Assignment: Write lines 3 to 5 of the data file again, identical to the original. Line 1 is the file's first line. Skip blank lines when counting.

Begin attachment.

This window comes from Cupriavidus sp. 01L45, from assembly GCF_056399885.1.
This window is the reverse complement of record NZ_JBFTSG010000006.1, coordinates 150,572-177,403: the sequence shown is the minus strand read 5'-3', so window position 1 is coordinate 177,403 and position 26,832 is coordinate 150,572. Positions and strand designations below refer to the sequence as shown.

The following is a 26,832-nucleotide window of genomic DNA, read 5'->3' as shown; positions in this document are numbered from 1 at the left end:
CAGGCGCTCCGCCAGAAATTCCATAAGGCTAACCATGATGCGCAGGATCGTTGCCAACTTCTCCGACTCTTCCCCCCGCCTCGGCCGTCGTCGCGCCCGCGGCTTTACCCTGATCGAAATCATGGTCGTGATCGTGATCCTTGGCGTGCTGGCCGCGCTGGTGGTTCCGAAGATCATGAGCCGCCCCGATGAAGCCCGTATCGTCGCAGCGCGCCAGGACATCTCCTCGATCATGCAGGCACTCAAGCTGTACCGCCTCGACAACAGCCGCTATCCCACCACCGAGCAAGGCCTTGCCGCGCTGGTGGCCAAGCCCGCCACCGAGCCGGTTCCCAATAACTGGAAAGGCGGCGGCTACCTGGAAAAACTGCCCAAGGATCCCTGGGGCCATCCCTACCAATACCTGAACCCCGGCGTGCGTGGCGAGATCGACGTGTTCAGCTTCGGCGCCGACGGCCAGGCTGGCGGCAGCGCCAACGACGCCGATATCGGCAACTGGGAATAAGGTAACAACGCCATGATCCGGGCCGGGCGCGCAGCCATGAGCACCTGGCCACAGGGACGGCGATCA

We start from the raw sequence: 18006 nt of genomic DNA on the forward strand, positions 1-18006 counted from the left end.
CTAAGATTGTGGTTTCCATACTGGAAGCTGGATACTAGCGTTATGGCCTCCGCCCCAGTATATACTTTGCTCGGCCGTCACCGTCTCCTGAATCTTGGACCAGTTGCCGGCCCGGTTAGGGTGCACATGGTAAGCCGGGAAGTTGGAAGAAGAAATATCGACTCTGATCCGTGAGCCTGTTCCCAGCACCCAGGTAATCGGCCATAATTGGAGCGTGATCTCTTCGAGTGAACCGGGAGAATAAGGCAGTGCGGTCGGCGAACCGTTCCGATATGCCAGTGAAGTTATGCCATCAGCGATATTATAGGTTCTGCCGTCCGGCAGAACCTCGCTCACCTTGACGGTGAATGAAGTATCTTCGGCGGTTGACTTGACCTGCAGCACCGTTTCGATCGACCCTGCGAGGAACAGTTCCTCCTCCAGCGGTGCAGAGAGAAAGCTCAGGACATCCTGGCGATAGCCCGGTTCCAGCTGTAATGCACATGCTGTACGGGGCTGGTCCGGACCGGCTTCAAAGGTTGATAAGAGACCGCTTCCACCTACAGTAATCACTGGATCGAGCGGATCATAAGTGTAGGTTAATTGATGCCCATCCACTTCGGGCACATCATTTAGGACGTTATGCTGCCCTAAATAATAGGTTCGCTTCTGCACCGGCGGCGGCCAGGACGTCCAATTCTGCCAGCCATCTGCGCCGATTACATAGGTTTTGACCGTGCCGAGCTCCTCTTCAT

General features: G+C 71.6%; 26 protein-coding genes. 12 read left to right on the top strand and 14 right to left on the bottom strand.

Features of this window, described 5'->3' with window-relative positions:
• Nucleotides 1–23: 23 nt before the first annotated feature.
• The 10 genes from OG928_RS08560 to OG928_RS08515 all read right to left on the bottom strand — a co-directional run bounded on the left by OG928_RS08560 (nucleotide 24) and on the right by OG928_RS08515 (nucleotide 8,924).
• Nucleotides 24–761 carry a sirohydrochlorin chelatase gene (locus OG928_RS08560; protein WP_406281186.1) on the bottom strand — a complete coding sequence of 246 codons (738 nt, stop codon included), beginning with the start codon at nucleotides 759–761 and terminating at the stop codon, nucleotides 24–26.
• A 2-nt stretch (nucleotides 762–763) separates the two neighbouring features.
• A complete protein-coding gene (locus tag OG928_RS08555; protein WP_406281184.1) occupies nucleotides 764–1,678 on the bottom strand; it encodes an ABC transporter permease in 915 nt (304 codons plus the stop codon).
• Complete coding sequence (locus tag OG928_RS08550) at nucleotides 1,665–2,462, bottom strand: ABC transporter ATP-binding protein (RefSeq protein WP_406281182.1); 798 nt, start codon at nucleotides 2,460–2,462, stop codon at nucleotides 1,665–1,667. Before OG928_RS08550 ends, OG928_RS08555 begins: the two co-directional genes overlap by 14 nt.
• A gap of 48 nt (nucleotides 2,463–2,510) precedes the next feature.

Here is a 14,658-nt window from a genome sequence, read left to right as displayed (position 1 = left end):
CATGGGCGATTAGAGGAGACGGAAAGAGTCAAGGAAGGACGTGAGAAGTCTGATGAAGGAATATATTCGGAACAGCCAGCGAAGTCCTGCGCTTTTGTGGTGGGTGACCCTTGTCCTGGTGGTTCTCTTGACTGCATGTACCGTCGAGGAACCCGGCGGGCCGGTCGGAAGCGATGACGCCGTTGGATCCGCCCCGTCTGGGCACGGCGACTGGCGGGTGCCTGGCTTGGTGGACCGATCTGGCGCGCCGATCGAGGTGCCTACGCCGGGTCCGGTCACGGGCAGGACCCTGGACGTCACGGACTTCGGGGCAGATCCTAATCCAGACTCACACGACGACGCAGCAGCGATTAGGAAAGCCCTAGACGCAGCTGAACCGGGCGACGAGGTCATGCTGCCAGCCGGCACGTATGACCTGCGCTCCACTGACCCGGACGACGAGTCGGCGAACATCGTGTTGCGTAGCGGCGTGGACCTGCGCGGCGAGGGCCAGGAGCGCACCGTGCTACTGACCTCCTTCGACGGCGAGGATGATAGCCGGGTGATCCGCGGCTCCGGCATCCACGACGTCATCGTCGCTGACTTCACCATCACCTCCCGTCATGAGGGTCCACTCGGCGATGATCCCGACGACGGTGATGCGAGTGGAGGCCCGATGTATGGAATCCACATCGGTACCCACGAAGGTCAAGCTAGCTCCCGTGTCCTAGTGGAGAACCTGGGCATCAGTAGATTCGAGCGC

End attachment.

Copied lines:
The following is a 26,832-nucleotide window of genomic DNA, read 5'->3' as shown; positions in this document are numbered from 1 at the left end:
CAGGCGCTCCGCCAGAAATTCCATAAGGCTAACCATGATGCGCAGGATCGTTGCCAACTTCTCCGACTCTTCCCCCCGCCTCGGCCGTCGTCGCGCCCGCGGCTTTACCCTGATCGAAATCATGGTCGTGATCGTGATCCTTGGCGTGCTGGCCGCGCTGGTGGTTCCGAAGATCATGAGCCGCCCCGATGAAGCCCGTATCGTCGCAGCGCGCCAGGACATCTCCTCGATCATGCAGGCACTCAAGCTGTACCGCCTCGACAACAGCCGCTATCCCACCACCGAGCAAGGCCTTGCCGCGCTGGTGGCCAAGCCCGCCACCGAGCCGGTTCCCAATAACTGGAAAGGCGGCGGCTACCTGGAAAAACTGCCCAAGGATCCCTGGGGCCATCCCTACCAATACCTGAACCCCGGCGTGCGTGGCGAGATCGACGTGTTCAGCTTCGGCGCCGACGGCCAGGCTGGCGGCAGCGCCAACGACGCCGATATCGGCAACTGGGAATAAGGTAACAACGCCATGATCCGGGCCGGGCGCGCAGCCATGAGCACCTGGCCACAGGGACGGCGATCA

We start from the raw sequence: 18006 nt of genomic DNA on the forward strand, positions 1-18006 counted from the left end.